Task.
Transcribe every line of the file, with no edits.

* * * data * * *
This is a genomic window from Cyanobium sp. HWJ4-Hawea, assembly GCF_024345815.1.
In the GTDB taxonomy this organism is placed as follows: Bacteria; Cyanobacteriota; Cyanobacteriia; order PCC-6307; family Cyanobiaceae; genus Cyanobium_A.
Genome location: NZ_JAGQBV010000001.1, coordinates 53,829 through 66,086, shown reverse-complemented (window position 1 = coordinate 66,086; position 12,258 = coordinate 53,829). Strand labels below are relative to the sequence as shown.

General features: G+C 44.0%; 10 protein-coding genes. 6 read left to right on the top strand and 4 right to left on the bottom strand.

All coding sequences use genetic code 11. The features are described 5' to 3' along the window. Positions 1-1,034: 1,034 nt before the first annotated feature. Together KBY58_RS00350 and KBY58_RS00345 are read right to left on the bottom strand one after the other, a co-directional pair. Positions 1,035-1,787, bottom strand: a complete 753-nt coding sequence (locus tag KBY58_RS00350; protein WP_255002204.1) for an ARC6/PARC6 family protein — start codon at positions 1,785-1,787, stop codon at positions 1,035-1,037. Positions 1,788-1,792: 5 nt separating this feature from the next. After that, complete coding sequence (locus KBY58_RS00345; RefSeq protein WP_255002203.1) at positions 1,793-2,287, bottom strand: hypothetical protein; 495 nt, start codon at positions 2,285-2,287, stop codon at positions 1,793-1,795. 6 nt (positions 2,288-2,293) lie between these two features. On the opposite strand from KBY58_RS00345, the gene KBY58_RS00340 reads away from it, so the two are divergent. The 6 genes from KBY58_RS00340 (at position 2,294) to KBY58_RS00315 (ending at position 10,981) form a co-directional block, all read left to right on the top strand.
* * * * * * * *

This is a genomic window from Cyanobium sp. HWJ4-Hawea, assembly GCF_024345815.1.
In the GTDB taxonomy this organism is placed as follows: Bacteria; Cyanobacteriota; Cyanobacteriia; order PCC-6307; family Cyanobiaceae; genus Cyanobium_A.
Genome location: NZ_JAGQBV010000001.1, coordinates 53,829 through 66,086, shown reverse-complemented (window position 1 = coordinate 66,086; position 12,258 = coordinate 53,829). Strand labels below are relative to the sequence as shown.

General features: G+C 44.0%; 10 protein-coding genes. 6 read left to right on the top strand and 4 right to left on the bottom strand.

All coding sequences use genetic code 11. The features are described 5' to 3' along the window. Positions 1-1,034: 1,034 nt before the first annotated feature. Together KBY58_RS00350 and KBY58_RS00345 are read right to left on the bottom strand one after the other, a co-directional pair. Positions 1,035-1,787, bottom strand: a complete 753-nt coding sequence (locus tag KBY58_RS00350; protein WP_255002204.1) for an ARC6/PARC6 family protein — start codon at positions 1,785-1,787, stop codon at positions 1,035-1,037. Positions 1,788-1,792: 5 nt separating this feature from the next. After that, complete coding sequence (locus KBY58_RS00345; RefSeq protein WP_255002203.1) at positions 1,793-2,287, bottom strand: hypothetical protein; 495 nt, start codon at positions 2,285-2,287, stop codon at positions 1,793-1,795. 6 nt (positions 2,288-2,293) lie between these two features. On the opposite strand from KBY58_RS00345, the gene KBY58_RS00340 reads away from it, so the two are divergent. The 6 genes from KBY58_RS00340 (at position 2,294) to KBY58_RS00315 (ending at position 10,981) form a co-directional block, all read left to right on the top strand.